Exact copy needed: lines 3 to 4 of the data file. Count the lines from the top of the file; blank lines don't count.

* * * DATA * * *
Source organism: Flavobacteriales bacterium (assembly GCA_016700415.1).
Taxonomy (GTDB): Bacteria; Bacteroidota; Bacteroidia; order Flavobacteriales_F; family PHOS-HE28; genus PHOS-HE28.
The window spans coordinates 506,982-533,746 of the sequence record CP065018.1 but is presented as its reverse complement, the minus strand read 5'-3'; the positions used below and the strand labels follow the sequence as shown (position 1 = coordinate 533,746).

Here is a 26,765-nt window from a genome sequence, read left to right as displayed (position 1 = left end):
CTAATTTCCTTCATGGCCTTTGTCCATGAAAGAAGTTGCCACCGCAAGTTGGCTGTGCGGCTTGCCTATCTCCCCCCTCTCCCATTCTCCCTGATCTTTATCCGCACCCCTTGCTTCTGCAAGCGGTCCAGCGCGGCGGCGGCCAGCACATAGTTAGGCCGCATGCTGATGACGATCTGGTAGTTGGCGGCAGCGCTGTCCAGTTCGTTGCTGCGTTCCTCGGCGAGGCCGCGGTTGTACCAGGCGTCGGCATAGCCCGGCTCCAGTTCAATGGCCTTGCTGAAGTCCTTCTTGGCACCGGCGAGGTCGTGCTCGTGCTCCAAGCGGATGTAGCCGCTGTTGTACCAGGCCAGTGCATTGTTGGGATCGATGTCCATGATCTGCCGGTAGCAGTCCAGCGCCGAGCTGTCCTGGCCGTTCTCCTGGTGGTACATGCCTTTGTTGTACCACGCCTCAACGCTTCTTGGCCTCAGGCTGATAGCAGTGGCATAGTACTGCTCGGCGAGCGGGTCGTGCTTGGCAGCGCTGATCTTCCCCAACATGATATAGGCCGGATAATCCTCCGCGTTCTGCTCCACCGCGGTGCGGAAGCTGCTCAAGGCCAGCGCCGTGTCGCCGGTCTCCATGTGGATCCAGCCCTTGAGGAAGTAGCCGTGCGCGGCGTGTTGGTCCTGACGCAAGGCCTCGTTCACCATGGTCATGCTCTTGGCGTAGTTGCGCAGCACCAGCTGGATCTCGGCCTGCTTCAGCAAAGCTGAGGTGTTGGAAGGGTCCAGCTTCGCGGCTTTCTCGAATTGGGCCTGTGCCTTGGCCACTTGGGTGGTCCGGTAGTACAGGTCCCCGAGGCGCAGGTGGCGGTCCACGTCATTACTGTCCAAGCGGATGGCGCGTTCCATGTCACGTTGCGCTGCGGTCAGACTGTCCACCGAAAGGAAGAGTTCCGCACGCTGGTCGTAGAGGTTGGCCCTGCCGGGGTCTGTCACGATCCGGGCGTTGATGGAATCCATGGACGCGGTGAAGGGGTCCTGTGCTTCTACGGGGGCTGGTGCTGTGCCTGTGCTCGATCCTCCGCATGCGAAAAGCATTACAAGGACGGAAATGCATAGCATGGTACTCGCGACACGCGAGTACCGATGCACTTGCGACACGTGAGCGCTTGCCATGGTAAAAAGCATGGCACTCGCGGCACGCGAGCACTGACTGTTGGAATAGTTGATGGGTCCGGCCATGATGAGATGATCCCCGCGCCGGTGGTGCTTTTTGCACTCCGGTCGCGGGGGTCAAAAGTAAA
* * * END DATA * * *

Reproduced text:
The window spans coordinates 506,982-533,746 of the sequence record CP065018.1 but is presented as its reverse complement, the minus strand read 5'-3'; the positions used below and the strand labels follow the sequence as shown (position 1 = coordinate 533,746).

Here is a 26,765-nt window from a genome sequence, read left to right as displayed (position 1 = left end):